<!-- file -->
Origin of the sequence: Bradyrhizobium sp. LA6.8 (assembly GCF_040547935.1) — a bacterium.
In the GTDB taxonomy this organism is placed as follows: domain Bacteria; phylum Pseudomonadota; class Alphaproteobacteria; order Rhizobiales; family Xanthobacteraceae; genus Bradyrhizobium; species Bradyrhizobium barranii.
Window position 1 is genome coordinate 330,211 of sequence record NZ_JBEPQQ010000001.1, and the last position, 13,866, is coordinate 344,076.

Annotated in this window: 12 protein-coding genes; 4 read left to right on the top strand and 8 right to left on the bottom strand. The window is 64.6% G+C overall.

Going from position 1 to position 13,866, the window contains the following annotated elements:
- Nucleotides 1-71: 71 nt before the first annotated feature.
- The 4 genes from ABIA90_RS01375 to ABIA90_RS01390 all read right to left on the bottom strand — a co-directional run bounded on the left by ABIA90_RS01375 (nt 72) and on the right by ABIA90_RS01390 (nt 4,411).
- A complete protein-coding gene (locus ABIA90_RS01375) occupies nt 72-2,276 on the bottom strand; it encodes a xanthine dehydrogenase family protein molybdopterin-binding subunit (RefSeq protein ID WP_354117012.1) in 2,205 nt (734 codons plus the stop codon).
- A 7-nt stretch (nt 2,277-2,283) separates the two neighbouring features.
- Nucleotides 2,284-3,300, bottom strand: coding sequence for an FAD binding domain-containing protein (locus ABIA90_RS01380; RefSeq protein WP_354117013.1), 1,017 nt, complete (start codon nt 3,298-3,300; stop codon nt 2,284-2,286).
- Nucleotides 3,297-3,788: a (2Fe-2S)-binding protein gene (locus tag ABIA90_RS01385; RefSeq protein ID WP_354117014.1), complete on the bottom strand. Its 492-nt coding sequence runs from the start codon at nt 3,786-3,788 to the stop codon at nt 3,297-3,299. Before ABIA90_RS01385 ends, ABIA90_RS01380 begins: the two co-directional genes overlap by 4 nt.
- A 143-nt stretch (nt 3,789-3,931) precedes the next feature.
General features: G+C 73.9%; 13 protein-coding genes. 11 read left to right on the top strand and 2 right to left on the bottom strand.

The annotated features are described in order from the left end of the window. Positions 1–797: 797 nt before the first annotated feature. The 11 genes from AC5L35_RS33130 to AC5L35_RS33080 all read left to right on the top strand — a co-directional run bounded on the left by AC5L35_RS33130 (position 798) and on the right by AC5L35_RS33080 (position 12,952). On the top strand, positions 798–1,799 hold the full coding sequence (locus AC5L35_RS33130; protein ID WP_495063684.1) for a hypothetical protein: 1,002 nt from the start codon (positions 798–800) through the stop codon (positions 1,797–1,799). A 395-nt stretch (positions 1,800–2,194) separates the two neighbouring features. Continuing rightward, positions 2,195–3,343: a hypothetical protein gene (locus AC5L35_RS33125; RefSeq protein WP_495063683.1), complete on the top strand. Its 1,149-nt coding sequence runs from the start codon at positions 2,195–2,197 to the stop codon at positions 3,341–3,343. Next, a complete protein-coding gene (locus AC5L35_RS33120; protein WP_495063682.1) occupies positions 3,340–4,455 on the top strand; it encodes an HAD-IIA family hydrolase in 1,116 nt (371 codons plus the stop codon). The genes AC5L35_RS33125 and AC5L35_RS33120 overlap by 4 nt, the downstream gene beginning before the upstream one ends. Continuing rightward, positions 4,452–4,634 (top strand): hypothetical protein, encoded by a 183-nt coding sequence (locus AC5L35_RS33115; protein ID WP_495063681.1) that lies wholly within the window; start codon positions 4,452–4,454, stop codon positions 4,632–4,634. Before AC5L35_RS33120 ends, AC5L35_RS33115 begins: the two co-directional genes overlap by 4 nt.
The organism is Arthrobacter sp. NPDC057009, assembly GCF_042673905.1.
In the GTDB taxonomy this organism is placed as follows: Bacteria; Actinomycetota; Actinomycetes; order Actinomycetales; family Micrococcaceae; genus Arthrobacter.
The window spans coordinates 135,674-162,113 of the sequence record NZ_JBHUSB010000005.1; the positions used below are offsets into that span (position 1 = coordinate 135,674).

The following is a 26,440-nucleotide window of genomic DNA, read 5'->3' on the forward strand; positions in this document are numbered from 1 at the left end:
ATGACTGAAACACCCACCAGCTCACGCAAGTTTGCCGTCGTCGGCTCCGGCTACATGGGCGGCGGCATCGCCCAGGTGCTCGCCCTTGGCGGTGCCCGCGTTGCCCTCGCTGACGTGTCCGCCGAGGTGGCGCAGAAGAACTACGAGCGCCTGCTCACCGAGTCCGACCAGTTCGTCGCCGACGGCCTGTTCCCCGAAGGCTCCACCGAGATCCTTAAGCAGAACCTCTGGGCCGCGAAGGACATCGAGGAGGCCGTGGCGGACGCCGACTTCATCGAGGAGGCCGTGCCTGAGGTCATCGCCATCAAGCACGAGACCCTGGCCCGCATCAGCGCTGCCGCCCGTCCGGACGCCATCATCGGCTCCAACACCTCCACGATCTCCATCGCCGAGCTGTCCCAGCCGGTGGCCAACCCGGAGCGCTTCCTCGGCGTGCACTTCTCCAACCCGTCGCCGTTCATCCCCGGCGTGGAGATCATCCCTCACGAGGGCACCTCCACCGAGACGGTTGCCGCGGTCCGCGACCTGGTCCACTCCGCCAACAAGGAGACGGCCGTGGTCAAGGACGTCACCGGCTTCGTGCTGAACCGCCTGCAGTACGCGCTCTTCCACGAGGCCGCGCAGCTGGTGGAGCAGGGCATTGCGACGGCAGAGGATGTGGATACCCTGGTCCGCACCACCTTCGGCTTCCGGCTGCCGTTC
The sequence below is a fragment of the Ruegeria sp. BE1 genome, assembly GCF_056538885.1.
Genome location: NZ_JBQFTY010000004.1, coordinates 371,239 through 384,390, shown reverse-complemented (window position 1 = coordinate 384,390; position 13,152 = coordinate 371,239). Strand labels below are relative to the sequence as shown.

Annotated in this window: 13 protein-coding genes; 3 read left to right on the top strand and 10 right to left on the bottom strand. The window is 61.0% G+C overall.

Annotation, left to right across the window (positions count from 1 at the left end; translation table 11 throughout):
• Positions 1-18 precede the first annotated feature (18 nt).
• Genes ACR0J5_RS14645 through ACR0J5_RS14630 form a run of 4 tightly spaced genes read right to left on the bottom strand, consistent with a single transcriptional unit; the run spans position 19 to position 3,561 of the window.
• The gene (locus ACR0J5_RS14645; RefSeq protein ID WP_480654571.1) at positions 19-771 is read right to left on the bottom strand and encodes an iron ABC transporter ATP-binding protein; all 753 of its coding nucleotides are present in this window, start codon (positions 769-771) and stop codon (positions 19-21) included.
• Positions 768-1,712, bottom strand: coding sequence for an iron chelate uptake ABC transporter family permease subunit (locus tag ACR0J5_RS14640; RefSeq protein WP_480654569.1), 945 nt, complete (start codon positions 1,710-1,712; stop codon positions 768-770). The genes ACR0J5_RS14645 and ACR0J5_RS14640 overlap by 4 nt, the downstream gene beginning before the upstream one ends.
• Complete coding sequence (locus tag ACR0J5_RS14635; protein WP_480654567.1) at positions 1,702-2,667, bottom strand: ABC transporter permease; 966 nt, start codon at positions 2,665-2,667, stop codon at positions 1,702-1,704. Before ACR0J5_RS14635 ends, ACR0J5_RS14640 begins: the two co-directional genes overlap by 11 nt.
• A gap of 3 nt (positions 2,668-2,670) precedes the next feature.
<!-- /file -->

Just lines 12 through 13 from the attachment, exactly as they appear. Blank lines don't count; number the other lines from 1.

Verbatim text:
- A 143-nt stretch (nt 3,789-3,931) precedes the next feature.
General features: G+C 73.9%; 13 protein-coding genes. 11 read left to right on the top strand and 2 right to left on the bottom strand.